A universal feeling that often gets uncovered in coaching sessions is resentment. This sometimes covert feeling can really eat away at someone and linger if it is not addressed, so I thought it would be helpful to define it and start to talk about ways to work with it so it doesn’t cause further harm.

According to Google, resentment is:

the feeling of displeasure or indignation at some act, remark, person, etc., regarded as causing injury or insult.

I also believe that resentment comes from the belief that we are entitled to something, or an injustice has occurred and often keeps occurring. There can be a lasting effect, meaning the person continues to do things that you continue to feel resentment over, thus building and building over time.

For example, in a relationship, we can start getting angry or frustrated with a partner who does less housework. We become envious of them sitting on the couch and relaxing while we are vacuuming and doing the dishes, and as time progresses, this anger and frustration turn to resentment. Or a parent who seems to show more love and affection to another child. The build-up of seeing this repeatedly can raise the intensity of the resentment.

Like many issues I help clients work through, the first step is always the awareness of your feeling states.

Since resentment builds over time, it is important to see if that anger and frustration are the beginning signs of resentment.

Once we can witness the resentment both cognitively and somatically, it can be so helpful to say out loud to yourself or a coach or mentor what it is you are resentful about and allow yourself to feel that resentment with someone trained to hold the space for it.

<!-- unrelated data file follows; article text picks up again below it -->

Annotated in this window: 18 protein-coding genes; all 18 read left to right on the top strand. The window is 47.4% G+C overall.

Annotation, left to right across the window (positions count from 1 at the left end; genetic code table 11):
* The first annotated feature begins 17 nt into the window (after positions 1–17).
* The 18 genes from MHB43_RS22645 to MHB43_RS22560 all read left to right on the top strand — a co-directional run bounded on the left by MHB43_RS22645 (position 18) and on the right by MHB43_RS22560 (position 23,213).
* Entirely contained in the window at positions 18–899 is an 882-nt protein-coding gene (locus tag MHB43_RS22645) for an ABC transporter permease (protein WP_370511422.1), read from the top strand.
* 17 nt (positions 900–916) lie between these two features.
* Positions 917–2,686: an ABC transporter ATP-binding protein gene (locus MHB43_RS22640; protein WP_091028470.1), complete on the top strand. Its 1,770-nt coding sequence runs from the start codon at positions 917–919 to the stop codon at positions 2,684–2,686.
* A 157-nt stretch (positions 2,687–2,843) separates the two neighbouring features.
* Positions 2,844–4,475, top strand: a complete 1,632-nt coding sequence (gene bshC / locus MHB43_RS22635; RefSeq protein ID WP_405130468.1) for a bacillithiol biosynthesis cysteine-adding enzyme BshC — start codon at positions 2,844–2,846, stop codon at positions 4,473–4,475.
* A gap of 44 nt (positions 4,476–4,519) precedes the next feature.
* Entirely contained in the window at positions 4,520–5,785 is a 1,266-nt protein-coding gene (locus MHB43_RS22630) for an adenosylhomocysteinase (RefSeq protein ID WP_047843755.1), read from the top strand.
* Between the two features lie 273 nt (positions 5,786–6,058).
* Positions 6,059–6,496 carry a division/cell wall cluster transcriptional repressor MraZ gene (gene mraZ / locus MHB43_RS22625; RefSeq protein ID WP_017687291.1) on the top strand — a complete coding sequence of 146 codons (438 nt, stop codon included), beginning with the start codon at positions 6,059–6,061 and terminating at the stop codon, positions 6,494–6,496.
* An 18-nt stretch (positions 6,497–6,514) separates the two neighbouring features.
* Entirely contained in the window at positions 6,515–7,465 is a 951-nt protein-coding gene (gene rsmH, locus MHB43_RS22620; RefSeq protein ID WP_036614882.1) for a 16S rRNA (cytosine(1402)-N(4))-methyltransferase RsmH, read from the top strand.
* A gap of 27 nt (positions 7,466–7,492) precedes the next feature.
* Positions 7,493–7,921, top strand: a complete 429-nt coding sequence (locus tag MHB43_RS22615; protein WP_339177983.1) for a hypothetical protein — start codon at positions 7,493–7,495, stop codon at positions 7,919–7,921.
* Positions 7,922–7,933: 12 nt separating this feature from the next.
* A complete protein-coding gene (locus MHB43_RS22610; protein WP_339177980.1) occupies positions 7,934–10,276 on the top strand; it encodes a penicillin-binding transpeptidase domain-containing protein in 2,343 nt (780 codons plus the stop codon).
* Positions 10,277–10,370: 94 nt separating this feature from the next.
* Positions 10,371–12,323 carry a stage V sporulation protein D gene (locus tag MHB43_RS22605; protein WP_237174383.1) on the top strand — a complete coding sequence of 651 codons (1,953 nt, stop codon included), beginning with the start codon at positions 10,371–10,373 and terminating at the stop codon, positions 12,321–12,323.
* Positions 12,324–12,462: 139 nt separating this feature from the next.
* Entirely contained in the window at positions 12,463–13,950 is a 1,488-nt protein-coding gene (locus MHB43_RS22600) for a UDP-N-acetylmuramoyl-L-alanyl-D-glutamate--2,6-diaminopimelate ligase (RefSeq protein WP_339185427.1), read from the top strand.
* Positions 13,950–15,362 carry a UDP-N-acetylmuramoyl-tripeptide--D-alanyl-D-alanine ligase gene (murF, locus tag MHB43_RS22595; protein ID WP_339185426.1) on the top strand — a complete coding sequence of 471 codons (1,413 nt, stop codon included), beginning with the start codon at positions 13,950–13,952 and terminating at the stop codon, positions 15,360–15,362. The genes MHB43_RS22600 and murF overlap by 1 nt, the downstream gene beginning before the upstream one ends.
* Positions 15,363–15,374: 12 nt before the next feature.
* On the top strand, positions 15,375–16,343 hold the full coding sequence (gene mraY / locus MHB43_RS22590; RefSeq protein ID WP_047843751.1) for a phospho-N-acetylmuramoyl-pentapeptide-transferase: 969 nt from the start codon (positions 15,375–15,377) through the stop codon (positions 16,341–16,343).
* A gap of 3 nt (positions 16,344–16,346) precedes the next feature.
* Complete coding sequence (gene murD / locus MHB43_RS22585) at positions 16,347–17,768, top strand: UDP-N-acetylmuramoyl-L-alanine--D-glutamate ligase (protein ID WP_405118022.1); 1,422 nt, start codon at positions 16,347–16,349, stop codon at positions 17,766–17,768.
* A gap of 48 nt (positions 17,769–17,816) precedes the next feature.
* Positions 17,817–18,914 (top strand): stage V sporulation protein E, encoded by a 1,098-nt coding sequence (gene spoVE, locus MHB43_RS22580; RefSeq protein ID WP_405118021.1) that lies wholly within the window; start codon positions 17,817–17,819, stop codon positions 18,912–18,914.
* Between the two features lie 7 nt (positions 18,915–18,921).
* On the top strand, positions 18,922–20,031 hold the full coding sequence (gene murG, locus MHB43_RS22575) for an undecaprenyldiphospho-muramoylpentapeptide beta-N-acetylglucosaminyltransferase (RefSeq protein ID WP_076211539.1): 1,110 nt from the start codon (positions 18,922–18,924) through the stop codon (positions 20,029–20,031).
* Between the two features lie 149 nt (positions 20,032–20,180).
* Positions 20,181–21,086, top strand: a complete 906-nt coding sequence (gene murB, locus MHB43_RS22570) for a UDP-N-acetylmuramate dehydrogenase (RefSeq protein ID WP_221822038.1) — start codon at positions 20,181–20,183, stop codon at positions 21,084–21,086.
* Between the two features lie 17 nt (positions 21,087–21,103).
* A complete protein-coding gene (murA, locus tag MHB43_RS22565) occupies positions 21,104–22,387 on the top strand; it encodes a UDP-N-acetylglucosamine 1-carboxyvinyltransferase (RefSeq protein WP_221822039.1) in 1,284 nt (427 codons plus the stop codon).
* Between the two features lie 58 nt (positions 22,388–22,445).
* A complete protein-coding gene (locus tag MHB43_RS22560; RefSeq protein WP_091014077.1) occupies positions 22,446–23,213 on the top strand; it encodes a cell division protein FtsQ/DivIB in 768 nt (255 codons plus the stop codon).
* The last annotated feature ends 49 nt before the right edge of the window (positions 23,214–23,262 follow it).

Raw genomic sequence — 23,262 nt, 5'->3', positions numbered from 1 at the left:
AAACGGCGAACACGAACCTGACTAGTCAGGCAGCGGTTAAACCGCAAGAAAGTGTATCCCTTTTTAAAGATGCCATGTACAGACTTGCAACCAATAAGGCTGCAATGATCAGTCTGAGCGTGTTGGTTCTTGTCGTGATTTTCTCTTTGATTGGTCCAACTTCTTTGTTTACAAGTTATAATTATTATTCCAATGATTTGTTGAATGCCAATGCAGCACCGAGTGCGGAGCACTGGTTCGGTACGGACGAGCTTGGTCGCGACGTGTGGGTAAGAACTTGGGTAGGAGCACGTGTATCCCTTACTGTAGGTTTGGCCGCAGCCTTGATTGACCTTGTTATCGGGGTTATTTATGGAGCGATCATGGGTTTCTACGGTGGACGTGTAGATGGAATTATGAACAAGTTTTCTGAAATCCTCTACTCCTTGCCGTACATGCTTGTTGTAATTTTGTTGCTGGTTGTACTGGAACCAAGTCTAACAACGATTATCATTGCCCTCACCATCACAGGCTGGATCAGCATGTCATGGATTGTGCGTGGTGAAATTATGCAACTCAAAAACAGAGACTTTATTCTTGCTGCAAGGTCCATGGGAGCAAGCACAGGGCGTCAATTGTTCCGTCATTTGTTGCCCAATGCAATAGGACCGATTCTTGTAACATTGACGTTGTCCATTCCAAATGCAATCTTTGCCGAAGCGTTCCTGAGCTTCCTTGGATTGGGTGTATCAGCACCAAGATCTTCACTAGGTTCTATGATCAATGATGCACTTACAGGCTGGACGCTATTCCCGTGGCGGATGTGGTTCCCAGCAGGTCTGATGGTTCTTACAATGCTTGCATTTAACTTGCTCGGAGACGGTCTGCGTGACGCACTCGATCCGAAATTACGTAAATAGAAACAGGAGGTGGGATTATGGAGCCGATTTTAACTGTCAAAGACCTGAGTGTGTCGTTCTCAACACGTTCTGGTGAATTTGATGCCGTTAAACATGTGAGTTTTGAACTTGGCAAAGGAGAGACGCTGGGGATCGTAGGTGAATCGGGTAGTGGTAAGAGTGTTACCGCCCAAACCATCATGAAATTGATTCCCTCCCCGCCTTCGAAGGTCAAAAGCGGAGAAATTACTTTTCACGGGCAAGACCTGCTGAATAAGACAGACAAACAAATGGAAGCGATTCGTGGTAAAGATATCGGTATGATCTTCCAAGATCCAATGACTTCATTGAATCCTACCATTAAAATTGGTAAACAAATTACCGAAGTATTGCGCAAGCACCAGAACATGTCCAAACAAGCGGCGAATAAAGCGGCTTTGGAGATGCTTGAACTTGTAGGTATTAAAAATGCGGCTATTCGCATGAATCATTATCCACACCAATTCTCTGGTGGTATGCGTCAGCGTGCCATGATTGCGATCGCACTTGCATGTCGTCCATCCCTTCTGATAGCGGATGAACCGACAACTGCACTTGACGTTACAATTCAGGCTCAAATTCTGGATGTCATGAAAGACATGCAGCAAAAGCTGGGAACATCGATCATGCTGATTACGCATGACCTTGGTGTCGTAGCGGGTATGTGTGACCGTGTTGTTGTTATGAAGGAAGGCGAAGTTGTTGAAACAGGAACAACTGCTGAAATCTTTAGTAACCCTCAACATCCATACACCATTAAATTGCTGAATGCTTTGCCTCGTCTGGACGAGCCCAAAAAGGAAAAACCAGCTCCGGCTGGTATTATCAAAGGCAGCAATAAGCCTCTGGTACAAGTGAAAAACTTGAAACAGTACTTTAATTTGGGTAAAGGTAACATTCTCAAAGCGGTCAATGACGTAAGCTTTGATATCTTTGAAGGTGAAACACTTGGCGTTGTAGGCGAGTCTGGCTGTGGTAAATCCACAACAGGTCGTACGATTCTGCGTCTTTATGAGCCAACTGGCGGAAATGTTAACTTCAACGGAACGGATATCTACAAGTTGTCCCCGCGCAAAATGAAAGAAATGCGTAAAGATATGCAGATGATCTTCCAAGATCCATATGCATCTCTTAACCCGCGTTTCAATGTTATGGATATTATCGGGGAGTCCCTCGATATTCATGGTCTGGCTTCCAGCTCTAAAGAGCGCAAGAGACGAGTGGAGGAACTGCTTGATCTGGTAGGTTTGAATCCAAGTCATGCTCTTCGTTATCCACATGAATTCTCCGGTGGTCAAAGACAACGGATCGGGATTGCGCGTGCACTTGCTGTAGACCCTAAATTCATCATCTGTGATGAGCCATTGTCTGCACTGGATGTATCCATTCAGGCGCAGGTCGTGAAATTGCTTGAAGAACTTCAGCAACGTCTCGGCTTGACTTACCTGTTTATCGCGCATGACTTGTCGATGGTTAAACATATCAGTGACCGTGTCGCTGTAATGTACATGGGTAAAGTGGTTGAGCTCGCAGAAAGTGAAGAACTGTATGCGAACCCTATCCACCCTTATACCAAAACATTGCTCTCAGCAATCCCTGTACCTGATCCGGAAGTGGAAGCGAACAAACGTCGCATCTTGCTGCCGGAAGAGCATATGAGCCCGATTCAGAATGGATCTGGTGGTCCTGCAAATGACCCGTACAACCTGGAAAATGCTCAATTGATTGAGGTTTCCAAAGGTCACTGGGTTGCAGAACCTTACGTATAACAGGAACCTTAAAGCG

Often, we avoid or repress this feeling because it doesn’t always feel good in the body, so giving it the floor can be super helpful in helping it move through you and dissipate.

Once your resentment has had time in the spotlight, then we can start to explore options for moving forward in a way that feels more empowering. For some people, this involves communicating with their partner more. Or expressing and requesting someone to stop doing something or to do more of something.

Suppose the person is no longer in the person’s life or has passed. In that case, it can be very therapeutic to let go of the belief that the person in the past “should have done something differently,” accepting the reality of the situation and finding the lessons and wisdom from it can help someone be free of this resentment.

Every situation is different, but I invite you to at least explore if your anger and irritation are leading to any resentful feelings. Often there is an opportunity for acceptance, forgiveness, and boundary setting once we uncover what you want more or less of in a relationship.

If you would like to explore private coaching with me around this topic, I welcome you to reach out and schedule a 1:1 call with me.

Enjoy the rest of your week.

Melanie Shmois

Melanie Shmois, MSSA, LISW-S

Melanie Shmois, MSSA, LISW-S, is a licensed social worker, holding a Master’s Degree (MSSA) from Case Western Reserve University and a B.A. in Sociology with a minor in Spanish. After spending 2 decades helping others achieve their mental and personal goals, Melanie worked with Master Coach Instructor, Brooke Castillo, and became a certified Life and Weight Coach through the Life Coach School.


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